Effects of Extended Freezer Storage on the Integrity of Human Milk

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Abstract

Objective

To examine the integrity (pH, bacterial counts, host defense factors, nutrient contents, and osmolality) of freshly expressed and previously refrigerated human milk subjected to long-term freezer storage.

Study design

Mothers donated 100 mL of freshly expressed milk. Samples were divided into baseline, storage at −20°C (fresh frozen) for 1, 3, 6, and 9 months, and prior storage at +4°C for 72 hours (refrigerated frozen) before storage at −20°C for 1 to 9 months. Samples were analyzed for pH, total bacterial colony count, gram-positive and gram-negative colony counts, and concentrations of total protein, fat, nonesterified fatty acids, lactoferrin, secretory IgA, and osmolality.

Results

Milk pH, total bacterial colony count, and Gram-positive colony counts decreased significantly with freezer storage (P < .001); bacterial counts decreased most rapidly in the refrigerated frozen group. The gram-negative colony count decreased significantly over time (P < .001). Nonesterified fatty acid concentrations increased significantly with time in storage (P < .001). Freezing for up to 9 months did not affect total protein, fat, lactoferrin, secretory IgA, or osmolality in either group.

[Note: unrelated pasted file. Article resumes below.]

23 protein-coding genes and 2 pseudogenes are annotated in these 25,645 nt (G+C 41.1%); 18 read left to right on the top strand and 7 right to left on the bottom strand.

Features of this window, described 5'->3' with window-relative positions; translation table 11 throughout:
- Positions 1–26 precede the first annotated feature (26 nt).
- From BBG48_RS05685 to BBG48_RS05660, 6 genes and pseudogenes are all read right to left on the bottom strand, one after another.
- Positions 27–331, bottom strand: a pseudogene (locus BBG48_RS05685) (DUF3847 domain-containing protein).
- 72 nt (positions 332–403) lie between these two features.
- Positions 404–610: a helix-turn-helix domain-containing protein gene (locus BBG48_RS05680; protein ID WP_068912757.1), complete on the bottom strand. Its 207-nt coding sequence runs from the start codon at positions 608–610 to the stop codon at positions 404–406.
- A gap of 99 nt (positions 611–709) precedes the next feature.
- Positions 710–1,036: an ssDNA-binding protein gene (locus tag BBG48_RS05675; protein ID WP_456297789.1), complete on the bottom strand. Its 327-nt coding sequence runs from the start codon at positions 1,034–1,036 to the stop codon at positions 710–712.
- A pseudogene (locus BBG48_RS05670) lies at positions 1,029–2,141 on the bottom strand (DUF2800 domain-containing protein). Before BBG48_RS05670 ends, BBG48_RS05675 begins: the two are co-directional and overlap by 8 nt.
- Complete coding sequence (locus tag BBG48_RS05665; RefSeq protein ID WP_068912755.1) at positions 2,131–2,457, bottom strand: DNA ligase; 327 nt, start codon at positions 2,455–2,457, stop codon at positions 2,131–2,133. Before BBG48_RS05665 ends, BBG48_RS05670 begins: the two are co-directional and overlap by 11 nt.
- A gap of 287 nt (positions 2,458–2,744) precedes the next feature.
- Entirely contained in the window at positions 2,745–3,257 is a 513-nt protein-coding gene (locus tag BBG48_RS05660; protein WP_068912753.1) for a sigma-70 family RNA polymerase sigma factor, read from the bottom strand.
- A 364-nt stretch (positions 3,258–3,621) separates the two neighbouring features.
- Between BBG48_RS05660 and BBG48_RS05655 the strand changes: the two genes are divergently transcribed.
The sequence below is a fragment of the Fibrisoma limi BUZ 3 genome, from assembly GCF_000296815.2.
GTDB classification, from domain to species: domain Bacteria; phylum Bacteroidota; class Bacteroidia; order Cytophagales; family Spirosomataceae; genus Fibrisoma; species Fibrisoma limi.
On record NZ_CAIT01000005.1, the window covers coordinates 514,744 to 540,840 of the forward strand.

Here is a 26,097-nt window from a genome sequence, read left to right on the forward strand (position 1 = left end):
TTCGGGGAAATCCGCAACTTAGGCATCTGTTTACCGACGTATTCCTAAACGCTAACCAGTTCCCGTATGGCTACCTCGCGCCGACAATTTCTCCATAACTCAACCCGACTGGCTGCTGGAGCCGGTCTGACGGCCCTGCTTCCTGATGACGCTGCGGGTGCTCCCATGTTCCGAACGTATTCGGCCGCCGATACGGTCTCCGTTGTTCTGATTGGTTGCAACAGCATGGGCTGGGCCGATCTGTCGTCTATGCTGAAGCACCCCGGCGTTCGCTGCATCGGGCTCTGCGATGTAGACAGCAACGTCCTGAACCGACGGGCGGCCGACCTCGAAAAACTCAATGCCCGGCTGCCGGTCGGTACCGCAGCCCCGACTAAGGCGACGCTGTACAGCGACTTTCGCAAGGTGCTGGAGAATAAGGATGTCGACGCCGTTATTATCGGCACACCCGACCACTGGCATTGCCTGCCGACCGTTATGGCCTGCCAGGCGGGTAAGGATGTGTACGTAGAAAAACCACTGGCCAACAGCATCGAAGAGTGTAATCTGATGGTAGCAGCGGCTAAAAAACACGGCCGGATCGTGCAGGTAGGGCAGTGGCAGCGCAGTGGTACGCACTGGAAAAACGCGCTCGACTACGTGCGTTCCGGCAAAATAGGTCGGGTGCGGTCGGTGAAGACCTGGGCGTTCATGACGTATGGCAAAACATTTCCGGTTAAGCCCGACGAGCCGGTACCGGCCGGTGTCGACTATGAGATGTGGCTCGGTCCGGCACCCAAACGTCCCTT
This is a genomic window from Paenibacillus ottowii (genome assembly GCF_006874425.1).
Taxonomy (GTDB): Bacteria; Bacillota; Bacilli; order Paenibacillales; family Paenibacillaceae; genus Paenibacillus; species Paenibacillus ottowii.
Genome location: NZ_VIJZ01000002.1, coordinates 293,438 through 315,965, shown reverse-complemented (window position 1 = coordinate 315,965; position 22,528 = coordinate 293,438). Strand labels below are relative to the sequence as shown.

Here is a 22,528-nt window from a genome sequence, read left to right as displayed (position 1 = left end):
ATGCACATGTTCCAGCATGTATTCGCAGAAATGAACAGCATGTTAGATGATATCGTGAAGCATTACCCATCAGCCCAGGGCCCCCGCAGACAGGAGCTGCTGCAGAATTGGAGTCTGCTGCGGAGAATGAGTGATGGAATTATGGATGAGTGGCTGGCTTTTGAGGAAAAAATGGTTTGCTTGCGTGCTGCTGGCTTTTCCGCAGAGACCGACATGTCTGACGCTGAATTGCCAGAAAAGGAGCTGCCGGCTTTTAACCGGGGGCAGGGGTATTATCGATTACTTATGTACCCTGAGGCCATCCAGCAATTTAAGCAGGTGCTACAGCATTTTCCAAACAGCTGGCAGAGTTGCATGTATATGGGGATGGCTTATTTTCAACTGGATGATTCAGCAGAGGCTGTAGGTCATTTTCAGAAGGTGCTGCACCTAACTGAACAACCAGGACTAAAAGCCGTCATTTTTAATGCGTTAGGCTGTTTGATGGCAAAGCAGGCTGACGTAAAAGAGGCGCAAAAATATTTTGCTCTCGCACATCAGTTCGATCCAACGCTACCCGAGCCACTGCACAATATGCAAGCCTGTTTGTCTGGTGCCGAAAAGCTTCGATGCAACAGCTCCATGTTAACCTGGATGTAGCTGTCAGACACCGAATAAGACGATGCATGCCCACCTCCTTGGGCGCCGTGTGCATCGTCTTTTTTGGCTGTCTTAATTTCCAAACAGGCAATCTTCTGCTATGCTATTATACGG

Conclusions

Freezer storage of human milk for 9 months at −20°C is associated with decreasing pH and bacterial counts, but preservation of key macronutrients and immunoactive components, with or without prior refrigeration for 72 hours. These data support current guidelines for freezer storage of human milk for up to 9 months for both freshly expressed and refrigerated milk.

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